Who Run the (Insect) World? GIRLS

“I woke up like this. Flawless.” – Beyoncé


Insects dominate the animal kingdom. They occupy every niche imaginable and have evolved to make meals of every substance available. Winged or wingless, aquatic or terrestrial, solid or fluid feeders, insects have acquired the flexibility to adapt to their surroundings quickly. They are opportunistic, industrious, integral to our ecosystems, and innumerable. And here’s the thing.  It’s the female insects that have evolved ingenious ways to control their bodies, make a living, defend themselves, and secure unique food resources. Cheers to all the six-legged single ladies that are fiercely running the insect world!

Female praying mantis. Photo: Susan Beebe

 Reproductive Choice

No boys? No problem!  Parthenogenesis is a means of reproducing sans males, and sans copulation. It translates from Greek as ‘virgin creation’. Females simply lay egg clones of themselves. Short horned walking sticks, in addition to certain species of aphids, weevils, flies, roaches, and grasshoppers have dispensed with males completely. Parthenogenesis isn’t just an invertebrate phenomenon, either. It’s been documented in reptiles, amphibians, fishes, and sharks. In fact, in eschewing males for reproductive purposes it seems that mammals are the only animal group without any known naturally occurring cases of virgin birth!

For females that do require the deed to get offspring, some species can still retain control over the timing of motherhood. Sperm storage is a common reproductive strategy in the insect world. After mating, females retain sperm packets in a specialized internal purse until she chooses to fertilize her eggs. Not only can she control the timing of fertilization, but after copulating with many males, she can choose which sperm she utilizes in a strategy called cryptic female choice. Manipulating paternity not only comes from her mating choices, but afterwards, in sperm choice! It goes to show that sometimes it does pay to play around.

Adult walking stick with 2 clones. Photo: ASDM/Catherine Bartlett

Self Defense

Opulent males are often dressed up in the bug kingdom with thorny adornments and garish horns. But their jewelry isn’t as impressive as a female’s defensive weapon.  The sting is the thing that can pack a punch- and only the females can do it. A stinger is a modified ovipositor, that is, an egg laying device. But for social bees, wasps, and other flower foragers, the ovipositor isn’t used for egg laying, rather, it’s employed to inject venom. Not all stings are created equal though. The amount and toxicity of venom injected can drastically increase an arthropod’s ranking on the Schmidt Sting Pain Index. Yes, someone (a Tucsonan, in fact)  purposefully stung himself and graded the outcomes! Pain is ranked from 0 (no pain) to 4 (traumatic pain). Honey bees earned a two while pepsis wasps (a.k.a. tarantula hawk wasps) and the aptly named bullet ant earned a ranking of four.  Male bees, wasps, and ants get off scot free: while they can’t sting, they do mimic the coloration of females, and are thusly avoided by predators as well.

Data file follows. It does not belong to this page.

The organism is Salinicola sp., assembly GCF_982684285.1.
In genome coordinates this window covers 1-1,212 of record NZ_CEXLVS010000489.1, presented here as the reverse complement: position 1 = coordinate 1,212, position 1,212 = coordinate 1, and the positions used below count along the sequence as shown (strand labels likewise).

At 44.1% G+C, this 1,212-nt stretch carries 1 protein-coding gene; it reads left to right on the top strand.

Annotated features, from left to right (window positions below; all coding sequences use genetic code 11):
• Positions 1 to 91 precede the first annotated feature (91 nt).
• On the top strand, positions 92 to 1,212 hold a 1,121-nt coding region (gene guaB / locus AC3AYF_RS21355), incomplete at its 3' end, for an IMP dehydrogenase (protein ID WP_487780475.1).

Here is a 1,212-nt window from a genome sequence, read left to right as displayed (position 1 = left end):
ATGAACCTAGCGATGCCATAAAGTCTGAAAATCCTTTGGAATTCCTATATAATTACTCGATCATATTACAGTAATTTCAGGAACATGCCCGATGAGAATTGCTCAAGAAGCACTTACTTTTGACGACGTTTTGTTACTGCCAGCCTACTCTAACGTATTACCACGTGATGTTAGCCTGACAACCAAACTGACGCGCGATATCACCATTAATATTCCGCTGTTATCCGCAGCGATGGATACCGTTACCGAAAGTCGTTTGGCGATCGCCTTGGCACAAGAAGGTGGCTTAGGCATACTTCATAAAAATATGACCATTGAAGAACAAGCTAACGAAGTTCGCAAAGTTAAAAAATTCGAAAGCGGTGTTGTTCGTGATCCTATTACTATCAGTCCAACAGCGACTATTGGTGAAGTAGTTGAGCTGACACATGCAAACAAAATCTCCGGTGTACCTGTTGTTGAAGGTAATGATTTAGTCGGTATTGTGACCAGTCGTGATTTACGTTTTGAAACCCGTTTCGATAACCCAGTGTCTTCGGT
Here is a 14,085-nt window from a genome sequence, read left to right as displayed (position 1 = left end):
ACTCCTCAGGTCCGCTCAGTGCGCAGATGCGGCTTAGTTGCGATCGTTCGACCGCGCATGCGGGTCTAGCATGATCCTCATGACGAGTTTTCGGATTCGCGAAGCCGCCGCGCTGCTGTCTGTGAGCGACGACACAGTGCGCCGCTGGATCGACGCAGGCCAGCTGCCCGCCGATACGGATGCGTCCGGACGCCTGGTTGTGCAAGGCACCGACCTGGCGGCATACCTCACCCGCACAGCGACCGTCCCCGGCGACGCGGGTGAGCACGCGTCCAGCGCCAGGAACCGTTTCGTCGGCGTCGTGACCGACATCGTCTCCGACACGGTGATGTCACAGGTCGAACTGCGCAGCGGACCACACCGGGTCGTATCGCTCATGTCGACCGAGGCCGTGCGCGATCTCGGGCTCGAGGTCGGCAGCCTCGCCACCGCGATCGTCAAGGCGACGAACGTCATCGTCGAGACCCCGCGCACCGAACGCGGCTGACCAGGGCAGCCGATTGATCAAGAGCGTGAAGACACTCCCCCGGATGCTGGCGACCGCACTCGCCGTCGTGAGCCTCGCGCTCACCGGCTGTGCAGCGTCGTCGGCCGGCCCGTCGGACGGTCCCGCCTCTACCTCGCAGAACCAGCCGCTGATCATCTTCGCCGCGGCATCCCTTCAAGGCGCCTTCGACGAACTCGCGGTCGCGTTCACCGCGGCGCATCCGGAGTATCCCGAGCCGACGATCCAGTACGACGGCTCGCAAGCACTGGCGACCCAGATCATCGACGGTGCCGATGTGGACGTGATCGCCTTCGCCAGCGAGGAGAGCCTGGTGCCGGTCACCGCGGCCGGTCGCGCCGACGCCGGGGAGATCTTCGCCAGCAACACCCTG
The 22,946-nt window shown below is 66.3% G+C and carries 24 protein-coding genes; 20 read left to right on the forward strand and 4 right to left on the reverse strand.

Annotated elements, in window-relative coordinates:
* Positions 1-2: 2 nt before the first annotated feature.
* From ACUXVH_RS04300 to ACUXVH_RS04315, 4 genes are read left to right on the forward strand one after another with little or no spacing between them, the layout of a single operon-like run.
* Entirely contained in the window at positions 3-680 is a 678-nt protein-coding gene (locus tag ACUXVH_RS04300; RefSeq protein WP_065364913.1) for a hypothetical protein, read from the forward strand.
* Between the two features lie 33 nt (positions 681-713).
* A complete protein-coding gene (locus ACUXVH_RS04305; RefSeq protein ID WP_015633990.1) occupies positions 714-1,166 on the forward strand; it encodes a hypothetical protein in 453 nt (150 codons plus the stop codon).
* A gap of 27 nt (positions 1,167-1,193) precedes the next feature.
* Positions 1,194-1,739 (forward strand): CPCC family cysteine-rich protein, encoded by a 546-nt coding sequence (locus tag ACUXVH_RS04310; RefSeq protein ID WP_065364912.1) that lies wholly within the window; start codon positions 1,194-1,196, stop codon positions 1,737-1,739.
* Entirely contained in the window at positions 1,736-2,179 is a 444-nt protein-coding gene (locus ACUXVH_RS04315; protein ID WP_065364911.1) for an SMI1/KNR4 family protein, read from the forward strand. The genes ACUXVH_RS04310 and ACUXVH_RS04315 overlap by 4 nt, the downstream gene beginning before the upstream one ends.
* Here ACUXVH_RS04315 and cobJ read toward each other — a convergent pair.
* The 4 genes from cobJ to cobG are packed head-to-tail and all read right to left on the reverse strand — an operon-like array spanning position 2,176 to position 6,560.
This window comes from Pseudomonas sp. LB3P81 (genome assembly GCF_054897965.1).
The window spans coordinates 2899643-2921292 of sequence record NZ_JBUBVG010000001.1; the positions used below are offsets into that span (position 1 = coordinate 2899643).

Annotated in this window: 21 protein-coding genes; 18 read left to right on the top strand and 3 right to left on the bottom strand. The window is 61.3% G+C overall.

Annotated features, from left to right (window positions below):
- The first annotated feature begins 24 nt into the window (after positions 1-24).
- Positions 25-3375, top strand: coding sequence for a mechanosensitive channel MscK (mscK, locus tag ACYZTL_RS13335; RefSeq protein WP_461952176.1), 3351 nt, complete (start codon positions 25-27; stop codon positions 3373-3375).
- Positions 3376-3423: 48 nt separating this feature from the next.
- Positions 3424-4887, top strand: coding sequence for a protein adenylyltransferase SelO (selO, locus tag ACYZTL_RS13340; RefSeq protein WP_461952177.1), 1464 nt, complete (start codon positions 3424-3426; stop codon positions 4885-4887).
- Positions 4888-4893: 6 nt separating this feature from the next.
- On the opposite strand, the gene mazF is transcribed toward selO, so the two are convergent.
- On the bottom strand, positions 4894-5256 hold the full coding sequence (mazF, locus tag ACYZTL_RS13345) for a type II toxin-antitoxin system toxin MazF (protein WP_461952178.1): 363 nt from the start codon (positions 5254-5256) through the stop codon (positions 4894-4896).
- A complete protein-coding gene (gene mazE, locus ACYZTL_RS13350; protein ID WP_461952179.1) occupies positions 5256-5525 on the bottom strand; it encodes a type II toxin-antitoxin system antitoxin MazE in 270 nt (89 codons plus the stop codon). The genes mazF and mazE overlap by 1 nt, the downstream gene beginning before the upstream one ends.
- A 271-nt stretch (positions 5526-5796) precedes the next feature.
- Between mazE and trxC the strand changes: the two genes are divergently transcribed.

Tarantula hawk wasp. Photo: Don & Shea Sorensen

Women in the Work Force

Apples. Oranges. Squash. Almonds. Honey. Thank a bee for the services she provides to the food economy every year via pollination. Every third bite of food we take can be attributed to a bee, and Tucson is the Hymenopteran epicenter. Although the honey bee is an introduced species, Americans have become reliant upon its services for crop pollination.  In 2010 honey bees were responsible for pollinating $12.4billion worth of directly dependent crops in the United States and the vast majority of bees in a hive are female. The workers are  women that leave the home, forage, waggle, collect, and transport resources. It’s rare to spot a male honey bee as the drones are used solely for reproductive purposes. Food on your plate and mead in your glass? Thank a busy buzzer!

Honey bee. Photo: Rhonda Spencer

Making a Meal

It’s a well-known trope that lady praying mantids decapitate and eat males after sex. This is quite often true, especially in captivity. But what other sneaky strategies exist? Let’s look at the luminous fireflies. Male fireflies advertise their prowess by rhythmically flashing to females. Usually this happens en masse and the pulsating of many young virile beetles is quite attractive to females, who respond with flashing of their own. The flashiest male gets the girl. It’s easy to imagine that the Justin Timberlake of the fireflies would get more attention than the rest of ‘N Sync in the insect version of a flash mob dance-off.  However, females of Photuris versicolor, a variety of firefly, will mimic the exact photic signaling of males of other firefly species. This trickery attracts naive females looking for love. Instead of finding a beetle boyfriend, they themselves become the grub!

Females in the animal kingdom are fundamentally conditioned to be selective- about everything from mate choice to breeding location to food sources utilized. Being a female is expensive and dangerous and selectivity equals survival. Insects especially are subject to pathogens, predators, climate change, pesticides and human destructivity. However, these creatures have been strategically evolving for hundreds of millions of years proving that regardless of challenges faced, nevertheless, the ladies persist.

Written by ASDM Education Specialist, Catherine Bartlett. 

4 Comments Add yours

  1. Jim Todd says:

    Catherine Bartlett,
    Great article on female insect dominance. Thank you.


  2. Good one, Catherine!


  3. Mary Jane says:

    This is good. Pest control is essential nowadays. Thank you for sharing this post, and looking forward to the latest one.


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